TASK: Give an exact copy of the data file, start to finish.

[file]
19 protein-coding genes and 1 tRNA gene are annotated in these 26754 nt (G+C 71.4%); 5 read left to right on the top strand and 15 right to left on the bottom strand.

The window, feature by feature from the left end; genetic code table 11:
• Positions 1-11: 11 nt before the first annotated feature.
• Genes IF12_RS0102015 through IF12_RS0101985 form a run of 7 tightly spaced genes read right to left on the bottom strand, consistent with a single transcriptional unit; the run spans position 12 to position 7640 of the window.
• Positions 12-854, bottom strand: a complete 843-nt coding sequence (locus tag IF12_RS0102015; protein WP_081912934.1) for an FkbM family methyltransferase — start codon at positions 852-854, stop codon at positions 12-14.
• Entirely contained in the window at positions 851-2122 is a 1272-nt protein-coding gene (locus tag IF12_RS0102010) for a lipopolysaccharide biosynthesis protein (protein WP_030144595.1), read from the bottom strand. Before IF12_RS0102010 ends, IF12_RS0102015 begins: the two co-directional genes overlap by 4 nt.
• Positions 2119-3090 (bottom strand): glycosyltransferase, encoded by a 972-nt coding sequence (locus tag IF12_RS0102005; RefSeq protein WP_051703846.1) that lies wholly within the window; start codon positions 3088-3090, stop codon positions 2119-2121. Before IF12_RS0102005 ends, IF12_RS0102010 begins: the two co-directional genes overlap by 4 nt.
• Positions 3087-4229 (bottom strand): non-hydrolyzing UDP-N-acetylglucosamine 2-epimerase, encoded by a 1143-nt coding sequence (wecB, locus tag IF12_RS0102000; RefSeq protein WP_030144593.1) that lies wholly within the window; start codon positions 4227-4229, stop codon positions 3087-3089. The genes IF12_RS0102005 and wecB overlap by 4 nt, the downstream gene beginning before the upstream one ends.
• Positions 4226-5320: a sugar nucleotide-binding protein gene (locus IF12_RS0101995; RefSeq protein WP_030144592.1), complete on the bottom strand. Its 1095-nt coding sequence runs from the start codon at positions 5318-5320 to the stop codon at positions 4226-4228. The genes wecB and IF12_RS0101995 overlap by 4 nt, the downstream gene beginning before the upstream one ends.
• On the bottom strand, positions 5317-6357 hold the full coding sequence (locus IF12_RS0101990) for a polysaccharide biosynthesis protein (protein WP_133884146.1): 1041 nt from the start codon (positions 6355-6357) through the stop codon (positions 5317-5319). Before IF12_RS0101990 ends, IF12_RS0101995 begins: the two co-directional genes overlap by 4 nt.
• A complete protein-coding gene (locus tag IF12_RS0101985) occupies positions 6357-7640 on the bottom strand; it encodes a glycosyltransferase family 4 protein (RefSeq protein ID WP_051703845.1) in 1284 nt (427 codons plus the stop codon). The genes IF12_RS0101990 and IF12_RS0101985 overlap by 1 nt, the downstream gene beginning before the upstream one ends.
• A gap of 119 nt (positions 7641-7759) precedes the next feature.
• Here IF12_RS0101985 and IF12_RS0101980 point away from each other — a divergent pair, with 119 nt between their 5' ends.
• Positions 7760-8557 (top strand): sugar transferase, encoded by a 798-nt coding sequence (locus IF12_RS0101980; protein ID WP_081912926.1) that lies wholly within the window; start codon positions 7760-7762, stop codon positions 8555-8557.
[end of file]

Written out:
19 protein-coding genes and 1 tRNA gene are annotated in these 26754 nt (G+C 71.4%); 5 read left to right on the top strand and 15 right to left on the bottom strand.

The window, feature by feature from the left end; genetic code table 11:
• Positions 1-11: 11 nt before the first annotated feature.
• Genes IF12_RS0102015 through IF12_RS0101985 form a run of 7 tightly spaced genes read right to left on the bottom strand, consistent with a single transcriptional unit; the run spans position 12 to position 7640 of the window.
• Positions 12-854, bottom strand: a complete 843-nt coding sequence (locus tag IF12_RS0102015; protein WP_081912934.1) for an FkbM family methyltransferase — start codon at positions 852-854, stop codon at positions 12-14.
• Entirely contained in the window at positions 851-2122 is a 1272-nt protein-coding gene (locus tag IF12_RS0102010) for a lipopolysaccharide biosynthesis protein (protein WP_030144595.1), read from the bottom strand. Before IF12_RS0102010 ends, IF12_RS0102015 begins: the two co-directional genes overlap by 4 nt.
• Positions 2119-3090 (bottom strand): glycosyltransferase, encoded by a 972-nt coding sequence (locus tag IF12_RS0102005; RefSeq protein WP_051703846.1) that lies wholly within the window; start codon positions 3088-3090, stop codon positions 2119-2121. Before IF12_RS0102005 ends, IF12_RS0102010 begins: the two co-directional genes overlap by 4 nt.
• Positions 3087-4229 (bottom strand): non-hydrolyzing UDP-N-acetylglucosamine 2-epimerase, encoded by a 1143-nt coding sequence (wecB, locus tag IF12_RS0102000; RefSeq protein WP_030144593.1) that lies wholly within the window; start codon positions 4227-4229, stop codon positions 3087-3089. The genes IF12_RS0102005 and wecB overlap by 4 nt, the downstream gene beginning before the upstream one ends.
• Positions 4226-5320: a sugar nucleotide-binding protein gene (locus IF12_RS0101995; RefSeq protein WP_030144592.1), complete on the bottom strand. Its 1095-nt coding sequence runs from the start codon at positions 5318-5320 to the stop codon at positions 4226-4228. The genes wecB and IF12_RS0101995 overlap by 4 nt, the downstream gene beginning before the upstream one ends.
• On the bottom strand, positions 5317-6357 hold the full coding sequence (locus IF12_RS0101990) for a polysaccharide biosynthesis protein (protein WP_133884146.1): 1041 nt from the start codon (positions 6355-6357) through the stop codon (positions 5317-5319). Before IF12_RS0101990 ends, IF12_RS0101995 begins: the two co-directional genes overlap by 4 nt.
• A complete protein-coding gene (locus tag IF12_RS0101985) occupies positions 6357-7640 on the bottom strand; it encodes a glycosyltransferase family 4 protein (RefSeq protein ID WP_051703845.1) in 1284 nt (427 codons plus the stop codon). The genes IF12_RS0101990 and IF12_RS0101985 overlap by 1 nt, the downstream gene beginning before the upstream one ends.
• A gap of 119 nt (positions 7641-7759) precedes the next feature.
• Here IF12_RS0101985 and IF12_RS0101980 point away from each other — a divergent pair, with 119 nt between their 5' ends.
• Positions 7760-8557 (top strand): sugar transferase, encoded by a 798-nt coding sequence (locus IF12_RS0101980; protein ID WP_081912926.1) that lies wholly within the window; start codon positions 7760-7762, stop codon positions 8555-8557.